We’ve all been through our teen years and had to deal with peer pressure and alcohol. Back then, no one warned me about the risks of alcohol, binge drinking and alcohol poisoning – not my parents, not my school and not my friends. I can’t say for certain if this knowledge would have influenced my decisions much at that age, but I would like to think so.
As a parent, I want to talk to my kids openly about the effects of alcohol. First and foremost, I want my teen to delay drinking alcohol for as long as possible. I am not delusional, I get the teen years. But as a public health nurse, I can’t hide that I know about the effects of alcohol on the developing teen brain. So my number one goal as a parent is to help my teen to delay, delay, delay!
Okay, how do I do this? How do I delay my teen from drinking? All of you parents of teens out there are likely chuckling at me right now. You can’t really make your teen do anything, can you? Teens are usually faced with these situations when you are not around, so the best you can do is to educate them, talk to them and prepare them.
Help them say no by talking about what to say in a social situation. Ask them how they might say no to alcohol, and help them to come up with answers that will allow them to save face, for example, having to work the next day; having a big game; or that their mom and dad will smell it on them.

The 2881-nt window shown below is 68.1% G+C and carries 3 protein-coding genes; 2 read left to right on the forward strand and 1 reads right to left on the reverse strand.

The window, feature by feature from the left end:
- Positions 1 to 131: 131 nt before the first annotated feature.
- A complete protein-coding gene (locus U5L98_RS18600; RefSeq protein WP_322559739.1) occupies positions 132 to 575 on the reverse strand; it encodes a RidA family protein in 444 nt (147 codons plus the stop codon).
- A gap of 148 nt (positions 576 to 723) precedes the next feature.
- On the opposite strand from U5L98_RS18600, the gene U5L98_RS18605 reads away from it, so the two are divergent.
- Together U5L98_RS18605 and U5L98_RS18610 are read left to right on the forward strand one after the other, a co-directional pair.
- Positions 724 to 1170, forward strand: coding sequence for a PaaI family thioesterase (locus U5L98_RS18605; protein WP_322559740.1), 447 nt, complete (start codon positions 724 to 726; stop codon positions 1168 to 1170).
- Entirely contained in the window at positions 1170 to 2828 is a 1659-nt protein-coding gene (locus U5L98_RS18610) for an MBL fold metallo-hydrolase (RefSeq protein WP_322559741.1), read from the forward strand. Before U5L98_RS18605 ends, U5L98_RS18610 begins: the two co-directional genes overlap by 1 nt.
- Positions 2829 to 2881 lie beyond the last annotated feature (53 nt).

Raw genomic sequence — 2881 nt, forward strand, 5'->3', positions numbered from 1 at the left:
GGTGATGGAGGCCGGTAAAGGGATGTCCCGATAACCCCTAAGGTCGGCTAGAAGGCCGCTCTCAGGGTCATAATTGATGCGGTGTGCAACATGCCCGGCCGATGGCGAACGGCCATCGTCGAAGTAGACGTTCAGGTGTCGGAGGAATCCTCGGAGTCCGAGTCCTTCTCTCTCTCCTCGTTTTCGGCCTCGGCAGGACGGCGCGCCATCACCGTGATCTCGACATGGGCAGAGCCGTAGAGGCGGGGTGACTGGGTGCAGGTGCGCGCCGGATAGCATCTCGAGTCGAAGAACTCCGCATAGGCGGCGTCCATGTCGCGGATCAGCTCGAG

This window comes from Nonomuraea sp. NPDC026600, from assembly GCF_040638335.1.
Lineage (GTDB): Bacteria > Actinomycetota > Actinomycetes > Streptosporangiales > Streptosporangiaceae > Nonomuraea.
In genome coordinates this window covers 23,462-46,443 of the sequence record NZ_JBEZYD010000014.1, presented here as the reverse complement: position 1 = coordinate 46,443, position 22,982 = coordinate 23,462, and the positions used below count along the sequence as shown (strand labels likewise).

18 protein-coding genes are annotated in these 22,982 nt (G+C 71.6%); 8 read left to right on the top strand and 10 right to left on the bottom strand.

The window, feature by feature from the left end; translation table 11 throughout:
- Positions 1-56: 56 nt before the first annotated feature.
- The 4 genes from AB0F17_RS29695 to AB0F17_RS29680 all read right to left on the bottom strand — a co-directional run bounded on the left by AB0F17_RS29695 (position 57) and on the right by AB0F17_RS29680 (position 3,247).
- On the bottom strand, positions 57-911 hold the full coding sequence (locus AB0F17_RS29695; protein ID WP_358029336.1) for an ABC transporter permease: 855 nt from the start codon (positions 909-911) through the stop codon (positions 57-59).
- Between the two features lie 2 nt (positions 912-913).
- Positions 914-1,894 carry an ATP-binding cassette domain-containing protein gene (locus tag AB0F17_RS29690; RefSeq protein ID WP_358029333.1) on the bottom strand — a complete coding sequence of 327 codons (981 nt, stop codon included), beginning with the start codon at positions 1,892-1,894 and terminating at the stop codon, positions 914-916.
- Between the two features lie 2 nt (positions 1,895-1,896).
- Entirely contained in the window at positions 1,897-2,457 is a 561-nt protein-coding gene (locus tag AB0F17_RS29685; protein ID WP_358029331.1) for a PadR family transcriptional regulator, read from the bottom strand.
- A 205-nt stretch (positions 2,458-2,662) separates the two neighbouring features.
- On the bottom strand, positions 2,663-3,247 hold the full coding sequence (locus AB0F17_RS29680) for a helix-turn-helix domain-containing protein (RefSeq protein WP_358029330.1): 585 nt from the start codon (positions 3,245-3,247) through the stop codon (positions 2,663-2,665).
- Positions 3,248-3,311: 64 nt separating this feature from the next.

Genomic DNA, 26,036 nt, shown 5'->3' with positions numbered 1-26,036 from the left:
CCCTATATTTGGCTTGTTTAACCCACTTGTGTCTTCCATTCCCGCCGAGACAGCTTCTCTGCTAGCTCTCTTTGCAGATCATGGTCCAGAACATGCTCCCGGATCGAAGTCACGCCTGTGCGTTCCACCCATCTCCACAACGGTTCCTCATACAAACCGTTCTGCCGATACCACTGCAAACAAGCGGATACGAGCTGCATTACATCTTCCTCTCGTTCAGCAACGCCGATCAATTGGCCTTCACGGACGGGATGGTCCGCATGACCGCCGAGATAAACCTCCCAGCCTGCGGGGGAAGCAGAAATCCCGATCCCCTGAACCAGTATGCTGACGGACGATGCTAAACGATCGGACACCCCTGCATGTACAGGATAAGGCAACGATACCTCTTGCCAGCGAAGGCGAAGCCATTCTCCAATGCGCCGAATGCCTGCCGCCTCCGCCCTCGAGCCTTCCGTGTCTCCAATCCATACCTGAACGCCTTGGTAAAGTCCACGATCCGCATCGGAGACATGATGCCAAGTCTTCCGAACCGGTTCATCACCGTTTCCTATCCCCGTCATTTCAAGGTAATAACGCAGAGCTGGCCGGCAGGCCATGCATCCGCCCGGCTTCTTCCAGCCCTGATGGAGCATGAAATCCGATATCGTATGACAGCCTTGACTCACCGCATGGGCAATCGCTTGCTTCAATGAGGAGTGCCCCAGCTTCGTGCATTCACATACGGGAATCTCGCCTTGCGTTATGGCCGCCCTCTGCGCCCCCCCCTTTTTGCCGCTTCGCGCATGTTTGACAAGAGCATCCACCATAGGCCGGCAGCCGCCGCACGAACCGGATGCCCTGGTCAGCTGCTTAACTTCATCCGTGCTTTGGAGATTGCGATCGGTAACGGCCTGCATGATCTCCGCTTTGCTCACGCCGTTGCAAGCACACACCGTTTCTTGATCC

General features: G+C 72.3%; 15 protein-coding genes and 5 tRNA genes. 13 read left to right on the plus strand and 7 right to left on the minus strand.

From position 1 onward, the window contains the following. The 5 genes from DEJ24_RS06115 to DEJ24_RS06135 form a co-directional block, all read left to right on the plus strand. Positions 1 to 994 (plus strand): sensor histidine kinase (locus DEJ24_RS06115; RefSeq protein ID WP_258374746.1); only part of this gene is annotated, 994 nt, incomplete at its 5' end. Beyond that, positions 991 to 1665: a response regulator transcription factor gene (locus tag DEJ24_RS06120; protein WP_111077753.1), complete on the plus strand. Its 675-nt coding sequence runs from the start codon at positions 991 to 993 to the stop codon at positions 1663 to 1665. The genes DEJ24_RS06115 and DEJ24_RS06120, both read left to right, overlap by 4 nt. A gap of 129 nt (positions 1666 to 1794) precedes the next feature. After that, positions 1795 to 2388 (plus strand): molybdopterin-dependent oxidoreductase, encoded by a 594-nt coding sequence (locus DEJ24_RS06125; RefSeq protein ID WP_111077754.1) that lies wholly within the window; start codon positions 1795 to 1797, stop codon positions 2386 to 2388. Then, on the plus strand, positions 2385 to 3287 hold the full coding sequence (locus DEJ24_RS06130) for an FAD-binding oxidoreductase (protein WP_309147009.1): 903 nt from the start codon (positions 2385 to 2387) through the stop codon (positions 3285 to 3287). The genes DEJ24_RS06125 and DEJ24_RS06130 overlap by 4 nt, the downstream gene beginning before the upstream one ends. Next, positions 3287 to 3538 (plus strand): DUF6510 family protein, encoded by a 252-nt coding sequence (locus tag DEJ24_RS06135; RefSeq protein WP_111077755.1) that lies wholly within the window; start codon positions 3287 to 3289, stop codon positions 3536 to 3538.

Although it is illegal in Ontario to drink alcohol when under the age of 19, we know that it happens in Halton. The Halton Youth Survey states that 34% of grade 10 students have had a least one episode of heavy drinking (five or more drinks on one occasion) over the last year. That means 1/3 of young teens are binge drinking and evidence shows that teens are more susceptible to the intoxicating effects of alcohol.
So after being clear that you do not want them to drink alcohol, know that some teens do. So educate your teen, because it can have a protective factor.
- Talk to them about drinking games.
- Advise them to consume no more than 1-2 drinks at any one time.
- Tell them to alternate alcoholic drinks with water.
- Encourage them to eat food along with drinking alcohol (this will slow alcohol absorption).
- Encourage them to have a buddy to look out for them and work out a safety system ahead of time.
- Tell them to have a designated sober partier, someone who can call for help if needed.
Be a good role model by keeping your own alcohol consumption within the Low Risk Alcohol Drinking Guidelines. Do not supply your teen or their friends with alcohol.
Set expectations for how they should behave and continue to monitor your teen. Don’t be fooled by thinking that having a parent present in the home when there is a teen drinking party will prevent the harmful or legal consequences of under-age drinking. It does not. In fact some recent studies have found that adult-supervised teen drinking can actually increase the potential for problems with teen drinking.
So start the conversation with your teen tonight. Do you have anything to share with us?
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For parenting information or to speak with a Public Health Nurse (every Monday to Friday from 8:30 a.m. to 4:30 p.m.) simply dial 311 or 905-825-6000.